Happy Friday, BELatina, and happy Pride month!
We begin one of the most important months for our team, determined to celebrate diversity, the right to love, and committed to continuing the fight for equal rights.
This week has been full of work, ongoing projects, and fantastic stories. From the well-deserved recognition of Latina activist Nalleli Cobo to the end of the Depp v. Heard trial, these are the best stories of the week at BELatina.
At the age of nine, Nalleli Cobo first became involved in community activism. Her journey began when she realized she was often sick. Her frequent headaches, stomachaches, nosebleeds, and body spasms turned into asthma and palpitations. Soon after, Nalleli learned that others in her community also had similar problems. After organizing her community and embarking on a fight worthy of David and Goliath, Nalleli became an icon of the environmental struggle.
LALIFF has been the premier event for “My Two Voices,” the new project by Colombian-Canadian director Lina Rodriguez. “My Two Voices” addresses the plight of three Latina immigrant women in a “poetic reflection on the fluid nature of identity.” BELatina had the opportunity to speak with Lina Rodríguez about “My Two Voices,” the stories behind it, and the creative process behind the documentary.
Meet Yasmín Ramírez, Author of ‘¡Ándale, Prieta!’, Who Transformed Her Personal Struggles Into a Unique Narrative
Yasmín Ramírez is a talented and acclaimed Latina author who grew up in El Paso, Texas, on the U.S. Mexico border. “¡Ándale, Prieta!” is her debut book, a memoir inspired by her relationship with her grandmother and written as a way to help her cope with her loss after her grandmother passed. Yasmín shared with BELatina how her upbringing on the U.S. Mexico border impacted her life and writing, what first inspired her to write her memoir, and what she hopes Latina readers take away from her story and her experiences as an author.
Something that does follow LGBTQ+ people year-long is dismissive family members, especially in the Latino community. For instance, instead of asking about your boyfriend or girlfriend, they will ask about your “little friend” or “amiguito/amiguita.” And that’s not something anyone should put up with. Your relationship is as valid as their third marriage, so it’s time we put an end to their dismissive and condescending comments. Next time they try to pretend your significant other is just a friend, remind them who they are — and hit them back with witty comments (in Spanish) that will slap them harder than Soraya Montenegro.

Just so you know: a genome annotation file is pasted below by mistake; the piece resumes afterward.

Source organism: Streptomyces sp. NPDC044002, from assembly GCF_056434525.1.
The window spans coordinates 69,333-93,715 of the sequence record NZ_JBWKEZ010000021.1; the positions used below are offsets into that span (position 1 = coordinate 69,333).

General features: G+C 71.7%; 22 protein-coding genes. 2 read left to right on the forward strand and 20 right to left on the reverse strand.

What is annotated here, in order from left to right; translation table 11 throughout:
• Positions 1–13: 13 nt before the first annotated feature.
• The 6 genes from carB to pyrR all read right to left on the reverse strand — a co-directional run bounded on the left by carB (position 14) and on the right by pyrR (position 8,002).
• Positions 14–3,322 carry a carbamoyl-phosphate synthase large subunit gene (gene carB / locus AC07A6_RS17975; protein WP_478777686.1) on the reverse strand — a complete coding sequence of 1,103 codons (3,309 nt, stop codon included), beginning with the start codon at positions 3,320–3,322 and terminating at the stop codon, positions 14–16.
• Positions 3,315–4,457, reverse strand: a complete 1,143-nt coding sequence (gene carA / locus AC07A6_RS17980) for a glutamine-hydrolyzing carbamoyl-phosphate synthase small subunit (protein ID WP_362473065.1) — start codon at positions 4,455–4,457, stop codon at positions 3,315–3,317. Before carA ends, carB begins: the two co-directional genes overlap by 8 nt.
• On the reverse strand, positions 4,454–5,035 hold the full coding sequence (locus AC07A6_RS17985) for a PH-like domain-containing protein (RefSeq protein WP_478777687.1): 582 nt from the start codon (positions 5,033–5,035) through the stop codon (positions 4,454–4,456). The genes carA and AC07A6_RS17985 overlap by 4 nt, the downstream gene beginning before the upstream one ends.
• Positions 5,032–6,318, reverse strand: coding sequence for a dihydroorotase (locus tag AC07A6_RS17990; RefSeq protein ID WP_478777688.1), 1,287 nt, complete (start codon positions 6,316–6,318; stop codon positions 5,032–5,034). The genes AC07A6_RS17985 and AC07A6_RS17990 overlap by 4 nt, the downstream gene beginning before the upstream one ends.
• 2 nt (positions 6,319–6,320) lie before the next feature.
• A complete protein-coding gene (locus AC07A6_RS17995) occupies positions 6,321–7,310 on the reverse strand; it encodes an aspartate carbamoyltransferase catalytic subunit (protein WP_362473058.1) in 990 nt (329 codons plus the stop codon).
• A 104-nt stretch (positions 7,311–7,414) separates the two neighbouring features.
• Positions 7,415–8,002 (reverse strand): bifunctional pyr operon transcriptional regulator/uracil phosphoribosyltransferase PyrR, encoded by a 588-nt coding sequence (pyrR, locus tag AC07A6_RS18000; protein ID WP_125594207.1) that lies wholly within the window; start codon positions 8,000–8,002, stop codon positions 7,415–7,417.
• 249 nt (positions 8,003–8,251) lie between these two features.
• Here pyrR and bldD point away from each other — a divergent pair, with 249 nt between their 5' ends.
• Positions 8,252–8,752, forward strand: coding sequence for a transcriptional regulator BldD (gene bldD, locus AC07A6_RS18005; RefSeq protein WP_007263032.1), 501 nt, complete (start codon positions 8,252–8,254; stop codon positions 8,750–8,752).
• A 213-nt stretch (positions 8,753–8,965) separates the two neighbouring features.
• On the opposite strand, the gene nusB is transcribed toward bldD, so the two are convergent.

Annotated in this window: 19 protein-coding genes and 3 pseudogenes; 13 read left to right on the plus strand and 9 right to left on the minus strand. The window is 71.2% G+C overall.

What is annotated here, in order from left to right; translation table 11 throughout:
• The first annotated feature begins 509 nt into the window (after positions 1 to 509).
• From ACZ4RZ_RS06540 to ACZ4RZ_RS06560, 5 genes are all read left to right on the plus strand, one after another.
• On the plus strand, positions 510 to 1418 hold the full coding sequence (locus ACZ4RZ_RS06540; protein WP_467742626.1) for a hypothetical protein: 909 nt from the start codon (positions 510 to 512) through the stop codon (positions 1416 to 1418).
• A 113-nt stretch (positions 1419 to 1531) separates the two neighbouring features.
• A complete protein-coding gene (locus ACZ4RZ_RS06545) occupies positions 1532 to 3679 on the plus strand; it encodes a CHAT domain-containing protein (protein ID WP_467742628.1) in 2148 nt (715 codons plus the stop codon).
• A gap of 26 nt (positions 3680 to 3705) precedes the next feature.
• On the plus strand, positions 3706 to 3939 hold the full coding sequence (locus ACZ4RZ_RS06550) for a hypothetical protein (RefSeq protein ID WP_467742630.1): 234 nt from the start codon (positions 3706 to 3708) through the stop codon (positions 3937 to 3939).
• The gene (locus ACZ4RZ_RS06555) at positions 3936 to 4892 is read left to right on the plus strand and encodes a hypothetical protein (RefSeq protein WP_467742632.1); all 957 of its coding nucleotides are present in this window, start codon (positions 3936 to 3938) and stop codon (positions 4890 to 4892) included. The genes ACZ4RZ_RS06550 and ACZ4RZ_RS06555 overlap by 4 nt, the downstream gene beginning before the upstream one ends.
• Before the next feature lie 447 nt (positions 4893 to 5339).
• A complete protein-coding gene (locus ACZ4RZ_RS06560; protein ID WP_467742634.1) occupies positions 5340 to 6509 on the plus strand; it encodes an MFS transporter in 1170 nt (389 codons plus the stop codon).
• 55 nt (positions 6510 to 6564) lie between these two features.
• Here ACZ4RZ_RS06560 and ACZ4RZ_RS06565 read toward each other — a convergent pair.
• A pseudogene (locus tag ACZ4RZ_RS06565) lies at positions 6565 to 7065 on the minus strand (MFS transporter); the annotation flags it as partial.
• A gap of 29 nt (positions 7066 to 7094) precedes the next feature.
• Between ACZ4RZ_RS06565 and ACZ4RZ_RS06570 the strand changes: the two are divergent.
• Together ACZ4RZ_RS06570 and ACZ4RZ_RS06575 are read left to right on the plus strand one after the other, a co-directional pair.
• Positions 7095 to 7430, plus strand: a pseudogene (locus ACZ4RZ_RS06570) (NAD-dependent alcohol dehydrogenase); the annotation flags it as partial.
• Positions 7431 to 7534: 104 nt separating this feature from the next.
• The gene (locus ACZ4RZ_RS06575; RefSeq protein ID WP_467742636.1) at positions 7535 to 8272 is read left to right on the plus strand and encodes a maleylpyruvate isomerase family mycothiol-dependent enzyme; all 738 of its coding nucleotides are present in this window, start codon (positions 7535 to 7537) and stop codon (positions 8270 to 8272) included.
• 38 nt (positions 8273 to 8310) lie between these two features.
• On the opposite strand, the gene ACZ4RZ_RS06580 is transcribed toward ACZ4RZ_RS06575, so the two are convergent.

In Puerto Rico, where access to different kinds of resources become harder to come across, funds for arts are the first to be cut, and 52 percent of its population is living under the poverty line after Hurricane María, many have looked to urban art to rebel, create, and heal.
Music is the universal language by definition. Notes and beats transcend languages in ways that often surprise us. This versatility is evident through “crossover” — musical works aimed at different types of audiences and which, over the last few decades, have offered us the best collaborations between musical genres. Think Karol G’s “Tusa” with Nicki Minaj or Bad Bunny’s “Mia” with Drake. Looking back over our favorite pop culture moments, we came up with five of our favorite Latin music crossovers. Whether it’s Spanish to English, English to Spanish or both, we can’t get enough of these era-defining pop culture moments. Do you remember when they were released?
Iconic actor Johnny Depp’s defamation trial against his ex-wife Amber Heard has come to an end, and many were left with a bad taste in their mouths. For a country enveloped in the cancellation culture after the boom of the #MeToo movement, the fact that a man was a victim of spousal violence — as could be glimpsed in the trial — or that the allegations of a woman claiming to be a victim of domestic violence were not upheld, seem to be incongruous. At BELatina, we decided to ask our questions and raise our doubts after the Depp vs. Heard trial to the specialists.
It is no secret that our lives and expectations have changed since the COVID-19 pandemic began. The deadlines we had set for our five-year plan have been wholly delayed or postponed until further notice. If this sounds familiar, don’t worry; you are not alone.